“All of the speakers and subject matter sound ridiculously interesting to me. It is going to be great,” freshman Than Vlachos said about the upcoming J.R.R. Tolkien conference at SPU.
The conference, titled “Celebrating Middle Earth,” will seek to tell “the story behind the story” of J.R.R. Tolkiens “The Lord of the Rings.”
Conference sessions will focus on exploring the man behind the masterpiece and explaining the profound imagery and literary background of the three-piece saga.
“I thought it would be wonderful to have a conference that explored not just the fantasy aspect, but the moral and spiritual and political aspects of The Lord of the Rings,” said Associate Professor of Political Science and Senior Fellow of the Discovery Institute John West.
“I think it is really cool of SPU and Professor West to organize something of this caliber. It would be good enough just to talk about the books, but we are watching trailers, listening to music and getting really good speakers to come,” Vlachos said.
The conference, organized by the C.S. Lewis Institute and co-sponsored by the SPU Society of Fellows, the Discovery Institute and the Intercollegiate Studies Institute, will take place on Nov. 9 and 10.
According to West, the purpose of the C.S. Lewis Institute is to bring speakers that engage the culture with their faith to the Seattle area and particularly SPUs campus.
An impressive list of speakers will talk at the conference, including Peter Kreeft, professor of philosophy at Boston College and author of more than 20 books; Joseph Pearce, author of “Tolkien, Man and Myth: A Literary Life and Literary Converts”; and members of SPUs faculty.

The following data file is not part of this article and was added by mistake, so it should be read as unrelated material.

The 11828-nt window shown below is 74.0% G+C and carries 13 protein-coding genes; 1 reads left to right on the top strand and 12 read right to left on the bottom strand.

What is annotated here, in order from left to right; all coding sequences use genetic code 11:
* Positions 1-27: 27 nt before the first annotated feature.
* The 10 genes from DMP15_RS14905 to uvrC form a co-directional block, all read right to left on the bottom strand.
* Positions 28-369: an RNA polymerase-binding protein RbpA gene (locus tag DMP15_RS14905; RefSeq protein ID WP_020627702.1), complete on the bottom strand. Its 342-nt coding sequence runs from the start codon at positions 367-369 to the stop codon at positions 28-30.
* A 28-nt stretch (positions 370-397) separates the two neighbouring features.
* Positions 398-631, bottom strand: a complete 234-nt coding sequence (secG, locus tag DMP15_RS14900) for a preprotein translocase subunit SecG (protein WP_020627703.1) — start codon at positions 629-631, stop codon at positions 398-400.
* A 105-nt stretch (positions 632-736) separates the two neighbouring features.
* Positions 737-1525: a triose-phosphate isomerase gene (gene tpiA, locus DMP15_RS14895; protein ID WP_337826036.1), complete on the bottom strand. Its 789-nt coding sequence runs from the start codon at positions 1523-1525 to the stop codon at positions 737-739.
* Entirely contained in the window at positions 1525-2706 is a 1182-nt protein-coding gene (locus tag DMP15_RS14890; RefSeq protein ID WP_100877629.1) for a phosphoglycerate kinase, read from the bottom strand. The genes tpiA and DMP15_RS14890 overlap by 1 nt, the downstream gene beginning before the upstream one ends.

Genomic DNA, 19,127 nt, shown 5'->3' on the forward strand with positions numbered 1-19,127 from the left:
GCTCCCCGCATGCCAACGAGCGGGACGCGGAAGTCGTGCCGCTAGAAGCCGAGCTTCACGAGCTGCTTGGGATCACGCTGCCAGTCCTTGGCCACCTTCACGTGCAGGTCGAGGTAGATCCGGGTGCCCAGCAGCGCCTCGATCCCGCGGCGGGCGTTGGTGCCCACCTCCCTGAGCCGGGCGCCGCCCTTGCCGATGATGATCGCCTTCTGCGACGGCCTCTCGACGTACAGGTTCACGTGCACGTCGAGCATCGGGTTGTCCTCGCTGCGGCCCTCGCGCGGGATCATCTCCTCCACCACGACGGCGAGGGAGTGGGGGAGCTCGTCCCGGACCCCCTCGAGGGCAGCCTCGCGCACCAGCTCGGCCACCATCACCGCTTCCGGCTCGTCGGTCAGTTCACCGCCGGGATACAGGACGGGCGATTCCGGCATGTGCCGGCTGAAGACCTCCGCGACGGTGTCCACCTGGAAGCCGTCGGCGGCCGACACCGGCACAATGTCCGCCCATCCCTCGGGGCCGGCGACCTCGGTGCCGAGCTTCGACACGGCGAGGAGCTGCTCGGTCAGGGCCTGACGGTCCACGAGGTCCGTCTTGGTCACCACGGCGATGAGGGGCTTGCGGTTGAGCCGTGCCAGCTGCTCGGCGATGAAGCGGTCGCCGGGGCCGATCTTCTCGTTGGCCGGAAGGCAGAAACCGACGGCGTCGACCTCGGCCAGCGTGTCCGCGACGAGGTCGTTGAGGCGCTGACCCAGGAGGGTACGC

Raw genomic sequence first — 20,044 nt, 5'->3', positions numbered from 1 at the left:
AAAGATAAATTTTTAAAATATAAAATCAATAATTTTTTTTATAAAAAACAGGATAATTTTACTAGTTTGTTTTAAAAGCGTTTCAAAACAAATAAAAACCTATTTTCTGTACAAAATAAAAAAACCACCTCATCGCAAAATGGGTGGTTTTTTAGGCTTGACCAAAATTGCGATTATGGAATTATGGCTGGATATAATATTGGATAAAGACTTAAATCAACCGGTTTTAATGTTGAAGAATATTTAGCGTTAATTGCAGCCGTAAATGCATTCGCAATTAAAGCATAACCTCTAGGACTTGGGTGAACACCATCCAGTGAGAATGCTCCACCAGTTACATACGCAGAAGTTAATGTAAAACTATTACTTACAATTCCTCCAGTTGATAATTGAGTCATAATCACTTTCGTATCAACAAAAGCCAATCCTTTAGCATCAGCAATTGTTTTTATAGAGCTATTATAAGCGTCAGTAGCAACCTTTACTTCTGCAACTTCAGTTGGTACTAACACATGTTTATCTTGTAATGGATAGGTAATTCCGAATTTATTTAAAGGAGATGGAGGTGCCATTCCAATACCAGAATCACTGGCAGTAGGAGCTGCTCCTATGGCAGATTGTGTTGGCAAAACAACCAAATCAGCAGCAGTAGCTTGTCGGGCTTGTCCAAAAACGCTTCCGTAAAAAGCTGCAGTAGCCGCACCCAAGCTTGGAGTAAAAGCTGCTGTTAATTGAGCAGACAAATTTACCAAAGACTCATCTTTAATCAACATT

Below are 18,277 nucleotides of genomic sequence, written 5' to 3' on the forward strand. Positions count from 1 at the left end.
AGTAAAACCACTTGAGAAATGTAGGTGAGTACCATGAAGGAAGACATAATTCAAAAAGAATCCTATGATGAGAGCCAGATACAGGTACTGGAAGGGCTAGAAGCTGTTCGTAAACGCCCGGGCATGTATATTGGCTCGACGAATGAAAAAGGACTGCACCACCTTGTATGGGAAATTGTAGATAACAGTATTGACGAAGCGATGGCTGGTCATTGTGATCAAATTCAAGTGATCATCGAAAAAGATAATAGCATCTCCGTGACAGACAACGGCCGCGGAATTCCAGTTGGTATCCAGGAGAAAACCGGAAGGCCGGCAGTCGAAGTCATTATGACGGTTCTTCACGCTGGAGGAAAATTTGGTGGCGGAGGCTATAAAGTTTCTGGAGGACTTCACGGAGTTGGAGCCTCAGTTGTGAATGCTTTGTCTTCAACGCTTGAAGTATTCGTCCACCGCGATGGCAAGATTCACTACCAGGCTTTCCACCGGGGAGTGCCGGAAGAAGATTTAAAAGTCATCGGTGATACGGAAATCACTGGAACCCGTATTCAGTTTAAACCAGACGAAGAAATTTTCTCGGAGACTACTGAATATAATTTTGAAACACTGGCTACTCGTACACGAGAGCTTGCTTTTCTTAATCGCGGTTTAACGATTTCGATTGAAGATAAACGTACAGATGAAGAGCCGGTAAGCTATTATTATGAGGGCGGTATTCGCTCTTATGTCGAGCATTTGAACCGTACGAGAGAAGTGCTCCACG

Associate Professor of Philosophy Phillip Goggans will be part of a discussion about the theology and morality in “The Lord of the Rings.” Professor of Theology Kerry Dearborn and Pearce will also take part in the discussion.
Goggans said he hopes that those who attend will get a glimpse of the wisdom that Tolkiens masterpiece embodies.
Wests speech is titled “The Lord of the Rings as a Defense of Western Civilization.”
West said he expects “Celebrating Middle Earth” to draw a crowd of 500-600 people each day of the conference.
The C.S. Lewis Institute worked hard to get the word out about the conference. According to West, a brochure about the event was sent out to about 6,000 people.
Attendees of past events, subscribers to “Christianity Today” and similar publications as well as people on the Discovery Institute and C.S. Lewis Institute mailing lists account for most of those people.
Press releases were also sent out to a few schools and churches, and the event is advertised in the arts and entertainment calendar of the Seattle Times.
There has been a great deal of excitement for the upcoming event, which takes place just in time for the much-anticipated film version of Tolkiens tale.
“There isnt a day that goes by where I dont think about how much rocking these movies will do. I am very excited, to say the least,” Vlachos said.
“The Lord of the Rings is such a profound work that after youve read it, youve been changed,” West said.
He believes the reason that Tolkiens work has such a tremendous impact on people is because it depicts struggles between good and evil, “which touches deep chords within us.”
Goggans said “The Lord of the Rings” inspires him.
“Id like to live a life as meaningful as Frodos. I wish I had his determination and perseverance. Id like to be as dedicated to God as Sam Gamgee was to Frodo.” Sam Gamgee and Frodo are main characters in the book.
“[The Lord of the Rings] isnt just a fantasy trip; theres a lot there that will help us learn about who we are as human beings,” West said.